This is a starting point . . . of course, by the time you are reading this, many of the texts may be out of date and more accurate research may be readily available.
Bila, Jebediah. #DoNotDisturb: How I Ghosted My Cell Phone to Take Back My Life. New York: Harper, 2018.
Probably a book better suited for a young teacher who understands the difficulties of her students having grown up in the cell phone era as well. She might then borrow bits of this book to share with her students, but it probably isn’t a text that is relevant or entirely appropriate for the classroom.
Broekhuizen, Ludwig van. “The Paradox of Classroom Technology: Despite Proliferation and Access, Students Not Using Technology for Learning.” AdvancEd.org, accessed May 15, 2019. https://www.advanc-ed.org/sites/default/files/AdvancED_eleot_Classroom_Tech_Report.pdf (accessed May 24, 2019).
A report on the use of technology in classrooms for educational purposes that paints a dim view of the efficacy of technology in the classroom setting without explicating exactly why this is so.
Brooks, David. “How Artificial Intelligence Can Save Your Life.” The New York Times, June 24, 2019. https://www.nytimes.com/2019/06/24/opinion/artificial-intelligence-depression.html?em_pos=large&ref=headline&te=1&nl=sunday-best&emc=edit_owr_20190630?campaign_id=94&instance_id=10588&segment_id=14800&user_id=15abe43389d3c27b16ea586e3491fc67®i_id=88881976dit_owr_20190630.
Brooks’ columns are usually interesting to read, but the comments section following them is often even more entertaining as he tends to spark lively debate with his comments (and with what he leaves out). This article is no exception and is tangentially related to the subject of social media as it deals with how AI might better enable us to identify mental health concerns and maladaptive behaviors.
Brooks, Mike, and Jon Lasser. Tech Generation: Raising Balanced Kids in a Hyper-Connected World. New York: Oxford University Press, 2018.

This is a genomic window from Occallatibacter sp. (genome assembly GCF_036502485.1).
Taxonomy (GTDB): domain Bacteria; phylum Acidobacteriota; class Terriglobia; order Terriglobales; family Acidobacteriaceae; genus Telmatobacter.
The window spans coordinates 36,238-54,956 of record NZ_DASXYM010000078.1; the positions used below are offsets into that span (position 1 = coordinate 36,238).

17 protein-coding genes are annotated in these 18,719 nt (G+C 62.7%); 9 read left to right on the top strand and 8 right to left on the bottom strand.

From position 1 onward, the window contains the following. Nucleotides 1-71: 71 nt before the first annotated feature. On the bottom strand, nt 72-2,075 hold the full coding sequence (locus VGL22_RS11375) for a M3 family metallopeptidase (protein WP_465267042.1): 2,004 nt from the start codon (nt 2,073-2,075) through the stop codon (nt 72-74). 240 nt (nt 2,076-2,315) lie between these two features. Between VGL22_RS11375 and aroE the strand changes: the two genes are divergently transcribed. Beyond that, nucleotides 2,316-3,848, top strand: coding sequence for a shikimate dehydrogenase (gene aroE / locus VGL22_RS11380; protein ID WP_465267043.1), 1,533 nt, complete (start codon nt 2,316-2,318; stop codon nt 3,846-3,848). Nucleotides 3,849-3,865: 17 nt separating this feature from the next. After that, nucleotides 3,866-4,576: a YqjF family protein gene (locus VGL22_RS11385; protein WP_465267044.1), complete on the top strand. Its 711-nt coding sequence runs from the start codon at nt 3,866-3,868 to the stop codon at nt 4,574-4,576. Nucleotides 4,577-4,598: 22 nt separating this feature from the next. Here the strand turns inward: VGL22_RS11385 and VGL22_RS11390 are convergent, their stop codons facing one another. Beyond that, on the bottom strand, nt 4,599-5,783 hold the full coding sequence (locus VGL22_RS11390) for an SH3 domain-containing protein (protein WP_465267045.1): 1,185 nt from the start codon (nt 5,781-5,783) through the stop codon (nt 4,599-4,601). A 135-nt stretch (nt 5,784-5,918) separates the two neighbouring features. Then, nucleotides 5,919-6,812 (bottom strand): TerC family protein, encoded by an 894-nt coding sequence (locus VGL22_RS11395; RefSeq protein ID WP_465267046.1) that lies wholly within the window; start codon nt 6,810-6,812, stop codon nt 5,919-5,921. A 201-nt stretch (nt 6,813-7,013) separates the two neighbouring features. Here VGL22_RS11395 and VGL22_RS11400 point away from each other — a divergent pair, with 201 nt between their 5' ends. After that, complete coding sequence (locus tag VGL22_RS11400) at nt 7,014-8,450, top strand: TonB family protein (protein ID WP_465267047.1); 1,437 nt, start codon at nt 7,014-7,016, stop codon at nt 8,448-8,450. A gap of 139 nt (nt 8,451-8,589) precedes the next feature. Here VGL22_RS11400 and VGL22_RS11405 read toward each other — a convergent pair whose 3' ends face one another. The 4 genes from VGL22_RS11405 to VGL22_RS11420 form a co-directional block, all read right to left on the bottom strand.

Really a handbook for parents on how to raise tech-healthy kids or how to intervene if your children are already showing signs of tech addiction. Combines much of the research found in other books and articles on this subject with the psychology of good parenting. Offers some assessments to determine tech risk and answers to popular questions parents might have. Much of the content could be adapted for use in the classroom since the responsibilities of being in loco parentis have become much greater for teachers of late.
Christensen, Arnfinn. “Paper beats computer screens.” ScienceNordic, March 13, 2013. http://sciencenordic.com/paper-beats-computer-screens (accessed May 24, 2019).
Research from a European study that suggests technology in the classroom may not help improve student learning and achievement.
Clement, Joe. Screen Schooled: Two Veteran Teachers Expose How Technology Overuse Is Making Our Kids Dumber. Chicago: Chicago Review Press, 2018.
Two veteran teachers offer their perspectives on the detrimental effects of technology on learning in and out of the classroom. Because they are fond of and very familiar with technology, they also explore how to limit and/focus its use to maximize the educational benefits. Written in a very readable style and supported by a good deal of fairly recent research, this book would be a good primer for beginning teachers and any administrator who is a little unreasonably insistent that technology be used frequently in the classroom.